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EDUCATION

French schools must display Republican motto

Liberté, egalité, fraternité, the famous motto of the French Republic must be displayed on the facade of all French schools and the Tricolour flag must also be on show outside all establishments, the French Senate ruled on Wednesday.

French schools must display Republican motto
File photo

France’s Education Minister Vincent Peillon stressed recently his desire to instil the values of the French Republic in the country’s school children.

Well his quest will have been helped with a ruling in the Senate this week, which states the French Revolutionary motto of Liberté, Egalité and Fraternité should be proudly displayed on the facade of all schools, including private ones that are "under contract" with the state.

Not only this, but the Senate ruled that the French Tricolour must be flown outside each establishment and the 1789 “Declaration of the Rights of Man and of the Citizen” must also be “visibly” on show at each school.

The new rulings were part of an amendment to the education reform bill, that senators began reviewing on Wednesday.

Many French schools already fly the Tricolour flag but there is currently no obligation under law for them to do so.

“This is to reaffirm the bond between the school and the nation and to contribute to the pupils’ learning of the foundations of the constitution,” said Peillon.

President Francois Hollande vowed to make young people the focus of his presidency before his election last year. The education bill put for forward by Peillon includes a commitment to create 60,000 new jobs in education.

However France’s national audit office, the Cour Des Comptes issued a strongly worded report this week criticizing the management of teachers, saying this was the reason behind a decline in student achievement and a crisis in teaching.

“The creation of 60,000 new jobs will be in vain if the management rules are left unchanged,” the report said.

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EDUCATION

Schools to close as French teachers strike over Covid rules

Around three-quarters of French teachers plan to go on strike onThursday to protest the government's shifting rules on Covid testing for students, forcing the closure of half the country's primary schools, a union said Tuesday.

Schools to close as French teachers strike over Covid rules
Photo: Fred Tanneau/AFP

The strike led by the Snuipp-FSU union, the largest among primary school teachers, comes after the latest of several changes on testing and isolation requirements for potential Covid cases announced by Prime Minister Jean Castex late Monday.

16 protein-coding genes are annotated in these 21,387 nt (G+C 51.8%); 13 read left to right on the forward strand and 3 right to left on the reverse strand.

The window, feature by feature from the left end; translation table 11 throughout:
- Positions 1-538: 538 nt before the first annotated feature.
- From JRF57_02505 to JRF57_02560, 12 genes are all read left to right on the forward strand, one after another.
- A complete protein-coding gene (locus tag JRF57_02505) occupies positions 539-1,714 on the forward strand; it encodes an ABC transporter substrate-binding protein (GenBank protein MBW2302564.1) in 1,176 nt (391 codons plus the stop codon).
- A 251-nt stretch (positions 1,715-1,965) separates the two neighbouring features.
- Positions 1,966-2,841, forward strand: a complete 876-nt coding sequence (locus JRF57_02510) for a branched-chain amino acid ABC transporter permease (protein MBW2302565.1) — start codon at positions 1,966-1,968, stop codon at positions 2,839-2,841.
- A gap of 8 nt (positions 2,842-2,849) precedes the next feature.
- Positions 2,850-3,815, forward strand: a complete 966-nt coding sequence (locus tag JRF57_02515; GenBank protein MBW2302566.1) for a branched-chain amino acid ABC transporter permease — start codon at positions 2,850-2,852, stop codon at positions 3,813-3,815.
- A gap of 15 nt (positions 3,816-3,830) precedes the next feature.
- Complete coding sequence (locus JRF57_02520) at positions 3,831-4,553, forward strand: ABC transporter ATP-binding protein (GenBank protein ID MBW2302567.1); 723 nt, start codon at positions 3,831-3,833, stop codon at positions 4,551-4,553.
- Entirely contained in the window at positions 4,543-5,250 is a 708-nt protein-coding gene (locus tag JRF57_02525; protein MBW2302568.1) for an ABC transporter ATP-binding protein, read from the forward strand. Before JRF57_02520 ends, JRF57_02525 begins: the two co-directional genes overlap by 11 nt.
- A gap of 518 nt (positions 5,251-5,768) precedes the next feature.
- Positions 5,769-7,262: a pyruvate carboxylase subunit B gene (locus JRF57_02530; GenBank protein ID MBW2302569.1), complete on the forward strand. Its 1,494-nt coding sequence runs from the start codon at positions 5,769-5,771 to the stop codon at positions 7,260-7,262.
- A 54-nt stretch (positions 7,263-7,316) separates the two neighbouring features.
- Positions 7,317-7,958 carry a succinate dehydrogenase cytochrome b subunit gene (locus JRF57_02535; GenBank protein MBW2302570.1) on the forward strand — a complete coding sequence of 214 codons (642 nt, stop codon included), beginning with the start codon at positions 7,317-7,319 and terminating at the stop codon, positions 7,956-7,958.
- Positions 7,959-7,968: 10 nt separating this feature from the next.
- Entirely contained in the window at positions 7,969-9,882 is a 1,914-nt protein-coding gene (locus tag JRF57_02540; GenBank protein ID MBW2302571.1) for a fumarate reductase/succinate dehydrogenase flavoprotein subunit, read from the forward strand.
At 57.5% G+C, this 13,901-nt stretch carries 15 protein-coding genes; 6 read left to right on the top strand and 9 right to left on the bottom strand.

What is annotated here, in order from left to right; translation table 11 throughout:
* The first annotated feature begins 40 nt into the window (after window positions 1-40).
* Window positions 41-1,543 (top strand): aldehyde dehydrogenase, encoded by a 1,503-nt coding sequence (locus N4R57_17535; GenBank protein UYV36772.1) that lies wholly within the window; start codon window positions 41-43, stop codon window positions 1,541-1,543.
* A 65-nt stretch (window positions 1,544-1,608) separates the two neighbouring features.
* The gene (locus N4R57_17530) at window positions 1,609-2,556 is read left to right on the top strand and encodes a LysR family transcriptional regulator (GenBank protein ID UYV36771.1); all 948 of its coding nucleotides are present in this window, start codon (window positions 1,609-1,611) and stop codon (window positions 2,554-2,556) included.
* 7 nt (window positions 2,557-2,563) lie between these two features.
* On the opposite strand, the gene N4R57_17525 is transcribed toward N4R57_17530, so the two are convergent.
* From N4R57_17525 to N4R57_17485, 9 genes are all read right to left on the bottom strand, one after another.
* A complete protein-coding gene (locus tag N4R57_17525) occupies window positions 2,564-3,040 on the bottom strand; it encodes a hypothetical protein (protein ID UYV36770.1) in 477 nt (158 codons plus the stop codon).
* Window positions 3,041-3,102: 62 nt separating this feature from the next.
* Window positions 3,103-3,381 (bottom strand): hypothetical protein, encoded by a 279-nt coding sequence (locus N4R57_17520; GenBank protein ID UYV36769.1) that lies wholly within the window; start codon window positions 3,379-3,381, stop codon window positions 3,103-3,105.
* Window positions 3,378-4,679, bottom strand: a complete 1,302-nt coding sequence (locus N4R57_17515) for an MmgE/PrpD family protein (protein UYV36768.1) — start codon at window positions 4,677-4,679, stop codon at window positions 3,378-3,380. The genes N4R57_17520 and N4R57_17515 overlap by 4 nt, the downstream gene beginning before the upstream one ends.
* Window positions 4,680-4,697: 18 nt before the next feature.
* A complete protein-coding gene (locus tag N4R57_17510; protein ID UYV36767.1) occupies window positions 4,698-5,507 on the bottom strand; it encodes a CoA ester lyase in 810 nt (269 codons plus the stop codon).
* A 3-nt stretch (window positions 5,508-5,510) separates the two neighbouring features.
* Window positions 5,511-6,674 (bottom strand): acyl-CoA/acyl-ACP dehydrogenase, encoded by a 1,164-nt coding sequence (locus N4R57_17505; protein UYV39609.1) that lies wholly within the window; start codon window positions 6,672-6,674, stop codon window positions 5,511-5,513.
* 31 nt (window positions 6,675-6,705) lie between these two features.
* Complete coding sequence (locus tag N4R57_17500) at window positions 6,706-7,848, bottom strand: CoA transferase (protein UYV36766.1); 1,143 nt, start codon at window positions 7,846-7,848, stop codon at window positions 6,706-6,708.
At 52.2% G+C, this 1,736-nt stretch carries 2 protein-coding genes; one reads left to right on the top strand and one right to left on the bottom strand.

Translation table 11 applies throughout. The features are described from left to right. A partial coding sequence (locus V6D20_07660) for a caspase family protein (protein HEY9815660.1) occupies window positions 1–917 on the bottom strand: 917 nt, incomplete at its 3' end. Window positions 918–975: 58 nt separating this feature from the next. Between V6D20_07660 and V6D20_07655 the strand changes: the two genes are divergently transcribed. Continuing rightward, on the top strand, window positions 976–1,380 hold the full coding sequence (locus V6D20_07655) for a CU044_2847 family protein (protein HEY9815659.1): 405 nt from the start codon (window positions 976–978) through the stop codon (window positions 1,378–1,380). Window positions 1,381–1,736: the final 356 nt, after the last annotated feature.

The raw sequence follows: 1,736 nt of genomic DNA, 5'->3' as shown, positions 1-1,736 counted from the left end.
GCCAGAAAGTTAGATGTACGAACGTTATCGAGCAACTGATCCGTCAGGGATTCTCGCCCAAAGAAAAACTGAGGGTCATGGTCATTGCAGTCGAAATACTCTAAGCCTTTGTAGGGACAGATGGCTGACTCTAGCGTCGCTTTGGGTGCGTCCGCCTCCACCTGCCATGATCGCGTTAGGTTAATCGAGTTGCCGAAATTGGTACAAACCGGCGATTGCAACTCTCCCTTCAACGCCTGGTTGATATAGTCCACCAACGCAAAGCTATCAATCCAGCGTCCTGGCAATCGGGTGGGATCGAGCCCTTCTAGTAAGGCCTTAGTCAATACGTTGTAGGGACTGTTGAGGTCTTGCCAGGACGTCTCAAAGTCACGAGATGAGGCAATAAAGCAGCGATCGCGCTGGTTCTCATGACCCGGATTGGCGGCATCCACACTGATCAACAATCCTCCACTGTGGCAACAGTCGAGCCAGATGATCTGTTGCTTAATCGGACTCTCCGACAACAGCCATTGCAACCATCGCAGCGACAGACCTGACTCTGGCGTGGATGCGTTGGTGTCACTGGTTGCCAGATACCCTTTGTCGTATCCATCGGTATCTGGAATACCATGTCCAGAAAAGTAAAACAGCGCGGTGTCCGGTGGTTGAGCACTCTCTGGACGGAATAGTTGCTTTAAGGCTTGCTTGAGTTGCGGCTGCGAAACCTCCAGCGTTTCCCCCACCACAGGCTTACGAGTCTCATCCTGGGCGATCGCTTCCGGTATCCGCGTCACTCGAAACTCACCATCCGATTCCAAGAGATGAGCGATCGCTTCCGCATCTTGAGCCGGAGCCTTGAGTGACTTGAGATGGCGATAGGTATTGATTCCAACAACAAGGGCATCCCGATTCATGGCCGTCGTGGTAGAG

After seeing long lines of parents outside pharmacies and labs in recent days to test children in classes where a case was detected, Castex said home tests could now be used to determine if a student could return to school.

But teachers say class disruptions have become unmanageable with the spread of the highly contagious Omicron coronavirus variant.

“Students cannot learn properly because attendance varies wildly, and a hybrid of in-house and distance learning is impossible to put in place,” the Snuipp-FSU said, adding that absent teachers are not being replaced.

It is also demanding the government provide facemasks for staff, including the more protective FFP2 masks, and CO2 monitors to check if classrooms are sufficiently ventilated.

“Not only does the current protocol not protect students, staff or their families, it has completely disorganised schools,” the union said, claiming that classes have effectively been turned into “daycare centres.”

Education Minister Jean-Michel Blanquer has said the government is doing everything possible to avoid outright school closures that could cause havoc for parents and jeopardise learning for thousands, especially those in low-income families.

“I know there is a lot of fatigue, of anxiety… but you don’t go on strike against a virus,” Blanquer told BFM television on Tuesday.

As of Monday some 10,000 classes had been shut nationwide because of Covid cases, representing around two percent of all primary school classes, Blanquer said.

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